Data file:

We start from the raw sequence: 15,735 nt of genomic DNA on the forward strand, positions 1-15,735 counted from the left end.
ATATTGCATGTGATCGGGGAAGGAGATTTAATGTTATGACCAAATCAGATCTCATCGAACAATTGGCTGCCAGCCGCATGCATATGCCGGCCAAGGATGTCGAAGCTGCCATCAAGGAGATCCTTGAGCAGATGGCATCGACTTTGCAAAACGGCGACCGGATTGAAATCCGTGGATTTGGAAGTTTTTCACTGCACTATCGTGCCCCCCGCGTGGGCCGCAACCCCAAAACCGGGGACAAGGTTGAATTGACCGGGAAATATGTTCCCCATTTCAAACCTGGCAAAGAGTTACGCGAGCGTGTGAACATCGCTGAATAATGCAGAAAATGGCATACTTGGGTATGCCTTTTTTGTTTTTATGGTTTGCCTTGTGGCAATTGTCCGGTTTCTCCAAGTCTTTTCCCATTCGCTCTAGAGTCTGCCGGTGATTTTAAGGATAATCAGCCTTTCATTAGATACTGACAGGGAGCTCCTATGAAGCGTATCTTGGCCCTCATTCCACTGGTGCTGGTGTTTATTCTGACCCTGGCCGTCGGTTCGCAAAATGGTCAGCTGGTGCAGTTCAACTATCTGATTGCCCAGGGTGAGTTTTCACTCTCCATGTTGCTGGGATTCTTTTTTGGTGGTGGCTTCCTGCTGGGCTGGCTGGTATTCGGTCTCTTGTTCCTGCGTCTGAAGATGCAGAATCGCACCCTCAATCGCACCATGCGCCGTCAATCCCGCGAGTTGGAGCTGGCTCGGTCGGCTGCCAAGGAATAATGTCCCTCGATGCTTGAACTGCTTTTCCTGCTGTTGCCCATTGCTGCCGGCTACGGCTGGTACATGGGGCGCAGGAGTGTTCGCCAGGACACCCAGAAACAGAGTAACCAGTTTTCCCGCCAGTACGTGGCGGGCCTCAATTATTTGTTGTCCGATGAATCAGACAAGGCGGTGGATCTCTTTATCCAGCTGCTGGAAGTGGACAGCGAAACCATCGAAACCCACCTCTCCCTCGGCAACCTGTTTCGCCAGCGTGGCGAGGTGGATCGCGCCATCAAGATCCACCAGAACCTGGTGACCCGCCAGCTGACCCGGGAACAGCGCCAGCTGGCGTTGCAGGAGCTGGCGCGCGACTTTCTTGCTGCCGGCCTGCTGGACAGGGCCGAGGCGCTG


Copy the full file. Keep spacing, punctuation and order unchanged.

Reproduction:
We start from the raw sequence: 15,735 nt of genomic DNA on the forward strand, positions 1-15,735 counted from the left end.
ATATTGCATGTGATCGGGGAAGGAGATTTAATGTTATGACCAAATCAGATCTCATCGAACAATTGGCTGCCAGCCGCATGCATATGCCGGCCAAGGATGTCGAAGCTGCCATCAAGGAGATCCTTGAGCAGATGGCATCGACTTTGCAAAACGGCGACCGGATTGAAATCCGTGGATTTGGAAGTTTTTCACTGCACTATCGTGCCCCCCGCGTGGGCCGCAACCCCAAAACCGGGGACAAGGTTGAATTGACCGGGAAATATGTTCCCCATTTCAAACCTGGCAAAGAGTTACGCGAGCGTGTGAACATCGCTGAATAATGCAGAAAATGGCATACTTGGGTATGCCTTTTTTGTTTTTATGGTTTGCCTTGTGGCAATTGTCCGGTTTCTCCAAGTCTTTTCCCATTCGCTCTAGAGTCTGCCGGTGATTTTAAGGATAATCAGCCTTTCATTAGATACTGACAGGGAGCTCCTATGAAGCGTATCTTGGCCCTCATTCCACTGGTGCTGGTGTTTATTCTGACCCTGGCCGTCGGTTCGCAAAATGGTCAGCTGGTGCAGTTCAACTATCTGATTGCCCAGGGTGAGTTTTCACTCTCCATGTTGCTGGGATTCTTTTTTGGTGGTGGCTTCCTGCTGGGCTGGCTGGTATTCGGTCTCTTGTTCCTGCGTCTGAAGATGCAGAATCGCACCCTCAATCGCACCATGCGCCGTCAATCCCGCGAGTTGGAGCTGGCTCGGTCGGCTGCCAAGGAATAATGTCCCTCGATGCTTGAACTGCTTTTCCTGCTGTTGCCCATTGCTGCCGGCTACGGCTGGTACATGGGGCGCAGGAGTGTTCGCCAGGACACCCAGAAACAGAGTAACCAGTTTTCCCGCCAGTACGTGGCGGGCCTCAATTATTTGTTGTCCGATGAATCAGACAAGGCGGTGGATCTCTTTATCCAGCTGCTGGAAGTGGACAGCGAAACCATCGAAACCCACCTCTCCCTCGGCAACCTGTTTCGCCAGCGTGGCGAGGTGGATCGCGCCATCAAGATCCACCAGAACCTGGTGACCCGCCAGCTGACCCGGGAACAGCGCCAGCTGGCGTTGCAGGAGCTGGCGCGCGACTTTCTTGCTGCCGGCCTGCTGGACAGGGCCGAGGCGCTG